Utter the word “Tuscany,” and your mind will likely conjure up images of rolling hills, sunny skies, and the dueling monocultures of olive groves and grapevines. And your mind would be right, because most of Tuscany looks exactly like stepping into a painting, photograph, or landscape shot from Under the Tuscan Sun.
But nestled in Tuscany’s northeastern quarter sits an interesting, ironic contrast to that clichéd image: an ancient winemaking area – Terre di Pisa – with a defined DOC that’s only five years old. Furthering the irony, this region crafts modern, authentic wines from a landscape that looks like it’s straight out of the 1950s, and is now becoming a tourist destination on its own.
Terre di Pisa’s main hub, Pontedera, is famous more for Vespa production than for fine wine. While the rest of Tuscany has succumbed to those ubiquitous olive trees and grapevines, this relatively recent DOC is still home to sunflowers, olives, strawberries, wheat, and undeveloped woodlands. All of which is to the benefit of the expanding areas of grapevine plantings, according to Matteo Cantoni, one of the proprietors of Fattoria Fibbiano, a winery that his family purchased in 1997, which has buildings dating back well over 500 years. “This diversity of agriculture creates a unique microclimate,” he told me during my visit.
If there’s a winemaking theme in Terre di Pisa, it’s “forward to the past.” Wine has been produced here for about 2,500 years, dating back to when Pisa was a critical region for the Etruscans (whose tombs can still be found in the area). Most of the vineyards sit on sandy clay soils that are topped off with ample mounds of ancient calcareous seabed material in the form of complete coral, seashell, and oyster fossils. In the right spots the vine roots can reach down over ten meters. “Here,” Cantoni pointed out, “you [literally] walk on the shells.” Cantoni helps to oversee one of Tuscany’s oldest such vineyards, planted to sangiovese and colorino vines that are over one hundred years in age. “This is history,” he noted about the region. “This is who we are: no money, and a lot of work!”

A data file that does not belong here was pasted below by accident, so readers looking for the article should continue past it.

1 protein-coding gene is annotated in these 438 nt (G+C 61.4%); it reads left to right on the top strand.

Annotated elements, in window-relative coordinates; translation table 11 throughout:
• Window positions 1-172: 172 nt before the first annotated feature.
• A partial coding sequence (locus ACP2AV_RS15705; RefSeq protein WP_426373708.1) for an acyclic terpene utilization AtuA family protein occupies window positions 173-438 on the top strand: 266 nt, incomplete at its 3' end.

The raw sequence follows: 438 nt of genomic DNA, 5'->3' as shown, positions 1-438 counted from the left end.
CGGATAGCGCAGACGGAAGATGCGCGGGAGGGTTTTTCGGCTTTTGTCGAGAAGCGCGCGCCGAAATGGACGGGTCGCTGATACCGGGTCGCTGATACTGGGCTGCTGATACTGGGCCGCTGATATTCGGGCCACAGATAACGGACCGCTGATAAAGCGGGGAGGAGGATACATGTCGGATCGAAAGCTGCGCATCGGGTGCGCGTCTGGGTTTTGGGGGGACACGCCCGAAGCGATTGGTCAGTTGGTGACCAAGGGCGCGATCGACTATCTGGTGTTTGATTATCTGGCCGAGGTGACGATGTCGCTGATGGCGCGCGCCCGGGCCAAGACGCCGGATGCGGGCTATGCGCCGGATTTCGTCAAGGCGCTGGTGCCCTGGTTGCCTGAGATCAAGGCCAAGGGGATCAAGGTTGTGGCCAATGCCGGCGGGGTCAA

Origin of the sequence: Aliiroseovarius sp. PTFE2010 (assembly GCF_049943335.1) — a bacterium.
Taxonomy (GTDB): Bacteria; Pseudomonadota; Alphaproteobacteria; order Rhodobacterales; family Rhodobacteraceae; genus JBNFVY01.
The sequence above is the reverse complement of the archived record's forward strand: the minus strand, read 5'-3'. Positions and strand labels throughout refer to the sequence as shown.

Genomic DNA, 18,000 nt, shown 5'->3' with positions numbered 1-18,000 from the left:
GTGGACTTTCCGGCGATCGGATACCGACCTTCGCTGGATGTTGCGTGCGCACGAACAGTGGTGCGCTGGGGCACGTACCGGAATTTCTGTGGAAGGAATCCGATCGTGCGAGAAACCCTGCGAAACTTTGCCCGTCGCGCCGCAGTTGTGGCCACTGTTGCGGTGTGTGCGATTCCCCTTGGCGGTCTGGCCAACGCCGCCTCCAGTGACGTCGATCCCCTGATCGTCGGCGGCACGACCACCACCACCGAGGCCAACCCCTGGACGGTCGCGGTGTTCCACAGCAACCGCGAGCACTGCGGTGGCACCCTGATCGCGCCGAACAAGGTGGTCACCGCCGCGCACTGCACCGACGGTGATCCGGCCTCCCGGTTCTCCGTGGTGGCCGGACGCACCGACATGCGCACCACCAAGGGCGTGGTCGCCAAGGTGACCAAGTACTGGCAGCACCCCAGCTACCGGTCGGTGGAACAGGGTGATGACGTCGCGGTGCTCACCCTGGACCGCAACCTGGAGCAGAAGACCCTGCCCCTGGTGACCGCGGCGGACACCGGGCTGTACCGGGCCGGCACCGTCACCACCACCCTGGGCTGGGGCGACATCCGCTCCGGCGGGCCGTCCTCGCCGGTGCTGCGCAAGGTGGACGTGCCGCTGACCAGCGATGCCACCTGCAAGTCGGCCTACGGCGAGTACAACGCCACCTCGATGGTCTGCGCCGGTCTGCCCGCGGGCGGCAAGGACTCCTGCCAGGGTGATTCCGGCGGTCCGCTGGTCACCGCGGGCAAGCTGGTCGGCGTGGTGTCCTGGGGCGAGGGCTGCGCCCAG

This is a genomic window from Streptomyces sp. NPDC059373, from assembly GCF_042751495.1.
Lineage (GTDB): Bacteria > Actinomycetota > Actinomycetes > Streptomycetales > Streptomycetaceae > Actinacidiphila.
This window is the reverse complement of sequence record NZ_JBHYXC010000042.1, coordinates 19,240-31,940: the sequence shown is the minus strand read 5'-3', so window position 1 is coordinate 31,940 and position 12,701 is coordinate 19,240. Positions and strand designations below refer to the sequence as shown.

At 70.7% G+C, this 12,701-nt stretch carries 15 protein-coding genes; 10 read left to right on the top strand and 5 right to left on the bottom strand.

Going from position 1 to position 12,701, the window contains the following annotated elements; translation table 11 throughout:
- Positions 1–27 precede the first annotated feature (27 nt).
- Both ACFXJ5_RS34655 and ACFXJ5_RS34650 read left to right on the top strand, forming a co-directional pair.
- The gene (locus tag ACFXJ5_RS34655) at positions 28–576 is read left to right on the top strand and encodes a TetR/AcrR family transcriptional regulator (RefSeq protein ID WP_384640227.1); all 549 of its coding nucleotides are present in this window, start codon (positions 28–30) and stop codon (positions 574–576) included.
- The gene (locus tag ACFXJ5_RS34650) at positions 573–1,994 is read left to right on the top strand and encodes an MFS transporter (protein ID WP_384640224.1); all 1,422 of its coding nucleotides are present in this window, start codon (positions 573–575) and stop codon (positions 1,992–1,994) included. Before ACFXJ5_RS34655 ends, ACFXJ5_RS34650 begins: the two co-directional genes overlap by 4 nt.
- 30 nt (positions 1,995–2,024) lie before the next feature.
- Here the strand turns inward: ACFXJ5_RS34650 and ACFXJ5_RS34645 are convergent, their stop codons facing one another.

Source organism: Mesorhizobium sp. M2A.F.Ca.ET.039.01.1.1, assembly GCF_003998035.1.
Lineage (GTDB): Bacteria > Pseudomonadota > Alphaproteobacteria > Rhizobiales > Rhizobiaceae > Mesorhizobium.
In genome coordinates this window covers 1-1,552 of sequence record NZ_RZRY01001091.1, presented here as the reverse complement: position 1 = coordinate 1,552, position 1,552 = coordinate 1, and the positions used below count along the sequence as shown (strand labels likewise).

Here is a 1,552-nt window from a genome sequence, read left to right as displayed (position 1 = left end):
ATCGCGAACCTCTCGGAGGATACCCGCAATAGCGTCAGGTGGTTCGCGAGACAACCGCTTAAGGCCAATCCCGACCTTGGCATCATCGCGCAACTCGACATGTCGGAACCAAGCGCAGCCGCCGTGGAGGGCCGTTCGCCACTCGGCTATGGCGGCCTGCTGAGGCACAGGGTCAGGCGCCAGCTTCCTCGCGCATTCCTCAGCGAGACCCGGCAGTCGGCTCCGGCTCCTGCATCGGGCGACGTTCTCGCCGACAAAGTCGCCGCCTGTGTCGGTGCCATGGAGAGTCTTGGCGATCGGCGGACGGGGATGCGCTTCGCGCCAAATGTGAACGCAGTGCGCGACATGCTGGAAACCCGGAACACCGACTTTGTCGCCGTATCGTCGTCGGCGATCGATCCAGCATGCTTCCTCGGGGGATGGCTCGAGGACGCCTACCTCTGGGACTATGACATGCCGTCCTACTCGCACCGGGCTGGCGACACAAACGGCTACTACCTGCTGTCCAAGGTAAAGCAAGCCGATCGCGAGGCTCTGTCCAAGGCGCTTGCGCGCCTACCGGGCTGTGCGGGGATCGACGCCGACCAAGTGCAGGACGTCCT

Interestingly, Terre di Pisa’s ancient soils and old vines are often paired with modern winemaking operations that are quite young by Italian standards. The Sangervasio winery takes its name from San Gervasio, built in the mid-700s, though the current family ownership dates back only to the 1960s, when high-yield production was the norm. But in the mid-1990s owner Luca Tommasini began to focus on crafting modern, clean, fine wines, as well as organic certification, and high-density plantings – a decision that was not well-received by his family. “For the first green harvest,” he recalled with a laugh, “There was a war: everybody against me!”
Something similar happened at the winery Pietro Beconcini Agricola, on the northeastern edge of Terre di Pisa, near the hillside hamlet of San Miniato. The winery is now headed by second generation winemaker Leonardo Beconcini, who works vineyards littered with ancient sea fossil remains. There, he tends ungrafted Tempranillo vines that are nearly 100 years old — likely brought by pilgrims who traveled along the area’s via Francigena, part of an ancient series of roads linking Santiago de Compostela, Rome and Jerusalem.
The most dramatic example of the amicable defiance of Terre di Pisa’s wine producers comes courtesy of Podere Marcampo, founded by military-man-turned-famous-chef Genuino del Duca. Initially, when del Duca purchased his countryside estate in 2003, he envisioned producing wine for his restaurants, but later expanded to sell wine commercially. According to his daughter Claudia, their wine-growing was a triumph of will and passion over reason. The Marcampo property is prone to erosive landslides, requires irrigation and hand harvesting, and sits on salty soils with rock-hard blue clay that calls for vine clones that don’t develop deep root systems. “When we asked a consulting agronomist what could grow here, he said ‘not even fava beans,’” she told me when we toured the estate. In this case, the links to the past happen inside the winery: they favor tonneau, and they don’t inoculate with yeast, so fermentation times are “a little tricky, and longer.”